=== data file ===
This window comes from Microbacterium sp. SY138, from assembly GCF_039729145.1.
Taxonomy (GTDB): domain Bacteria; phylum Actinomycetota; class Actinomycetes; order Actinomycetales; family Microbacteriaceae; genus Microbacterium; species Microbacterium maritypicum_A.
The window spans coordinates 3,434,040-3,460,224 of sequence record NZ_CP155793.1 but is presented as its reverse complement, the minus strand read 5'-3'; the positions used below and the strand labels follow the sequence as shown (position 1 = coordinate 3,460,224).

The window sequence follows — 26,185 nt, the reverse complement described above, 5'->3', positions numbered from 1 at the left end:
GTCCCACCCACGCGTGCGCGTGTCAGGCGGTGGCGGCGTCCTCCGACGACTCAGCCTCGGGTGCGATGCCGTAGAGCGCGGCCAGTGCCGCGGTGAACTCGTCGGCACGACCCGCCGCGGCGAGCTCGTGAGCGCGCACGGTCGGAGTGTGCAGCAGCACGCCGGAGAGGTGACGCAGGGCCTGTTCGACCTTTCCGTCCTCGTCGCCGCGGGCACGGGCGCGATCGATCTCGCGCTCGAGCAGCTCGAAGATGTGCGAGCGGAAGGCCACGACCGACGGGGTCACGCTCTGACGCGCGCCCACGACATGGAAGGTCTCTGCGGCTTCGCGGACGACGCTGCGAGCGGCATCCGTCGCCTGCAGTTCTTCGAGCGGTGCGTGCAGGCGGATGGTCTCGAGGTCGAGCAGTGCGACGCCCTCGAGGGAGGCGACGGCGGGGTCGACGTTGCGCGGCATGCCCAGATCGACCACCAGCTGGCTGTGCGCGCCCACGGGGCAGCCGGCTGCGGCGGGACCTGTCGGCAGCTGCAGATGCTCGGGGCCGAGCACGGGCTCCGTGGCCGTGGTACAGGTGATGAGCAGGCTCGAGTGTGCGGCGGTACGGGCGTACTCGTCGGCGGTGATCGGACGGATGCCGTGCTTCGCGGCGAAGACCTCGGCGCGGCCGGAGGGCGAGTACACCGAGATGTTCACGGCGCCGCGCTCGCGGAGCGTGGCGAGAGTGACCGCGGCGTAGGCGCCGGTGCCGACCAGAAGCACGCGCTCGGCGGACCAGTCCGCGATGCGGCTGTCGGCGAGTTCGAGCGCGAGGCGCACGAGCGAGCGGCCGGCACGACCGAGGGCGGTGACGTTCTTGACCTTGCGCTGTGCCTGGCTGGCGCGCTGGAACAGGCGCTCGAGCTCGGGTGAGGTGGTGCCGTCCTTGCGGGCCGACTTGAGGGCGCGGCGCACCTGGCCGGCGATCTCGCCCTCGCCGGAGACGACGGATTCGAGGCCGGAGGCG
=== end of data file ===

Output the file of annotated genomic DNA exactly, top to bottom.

This window comes from Microbacterium sp. SY138, from assembly GCF_039729145.1.
Taxonomy (GTDB): domain Bacteria; phylum Actinomycetota; class Actinomycetes; order Actinomycetales; family Microbacteriaceae; genus Microbacterium; species Microbacterium maritypicum_A.
The window spans coordinates 3,434,040-3,460,224 of sequence record NZ_CP155793.1 but is presented as its reverse complement, the minus strand read 5'-3'; the positions used below and the strand labels follow the sequence as shown (position 1 = coordinate 3,460,224).

The window sequence follows — 26,185 nt, the reverse complement described above, 5'->3', positions numbered from 1 at the left end:
GTCCCACCCACGCGTGCGCGTGTCAGGCGGTGGCGGCGTCCTCCGACGACTCAGCCTCGGGTGCGATGCCGTAGAGCGCGGCCAGTGCCGCGGTGAACTCGTCGGCACGACCCGCCGCGGCGAGCTCGTGAGCGCGCACGGTCGGAGTGTGCAGCAGCACGCCGGAGAGGTGACGCAGGGCCTGTTCGACCTTTCCGTCCTCGTCGCCGCGGGCACGGGCGCGATCGATCTCGCGCTCGAGCAGCTCGAAGATGTGCGAGCGGAAGGCCACGACCGACGGGGTCACGCTCTGACGCGCGCCCACGACATGGAAGGTCTCTGCGGCTTCGCGGACGACGCTGCGAGCGGCATCCGTCGCCTGCAGTTCTTCGAGCGGTGCGTGCAGGCGGATGGTCTCGAGGTCGAGCAGTGCGACGCCCTCGAGGGAGGCGACGGCGGGGTCGACGTTGCGCGGCATGCCCAGATCGACCACCAGCTGGCTGTGCGCGCCCACGGGGCAGCCGGCTGCGGCGGGACCTGTCGGCAGCTGCAGATGCTCGGGGCCGAGCACGGGCTCCGTGGCCGTGGTACAGGTGATGAGCAGGCTCGAGTGTGCGGCGGTACGGGCGTACTCGTCGGCGGTGATCGGACGGATGCCGTGCTTCGCGGCGAAGACCTCGGCGCGGCCGGAGGGCGAGTACACCGAGATGTTCACGGCGCCGCGCTCGCGGAGCGTGGCGAGAGTGACCGCGGCGTAGGCGCCGGTGCCGACCAGAAGCACGCGCTCGGCGGACCAGTCCGCGATGCGGCTGTCGGCGAGTTCGAGCGCGAGGCGCACGAGCGAGCGGCCGGCACGACCGAGGGCGGTGACGTTCTTGACCTTGCGCTGTGCCTGGCTGGCGCGCTGGAACAGGCGCTCGAGCTCGGGTGAGGTGGTGCCGTCCTTGCGGGCCGACTTGAGGGCGCGGCGCACCTGGCCGGCGATCTCGCCCTCGCCGGAGACGACGGATTCGAGGCCGGAGGCG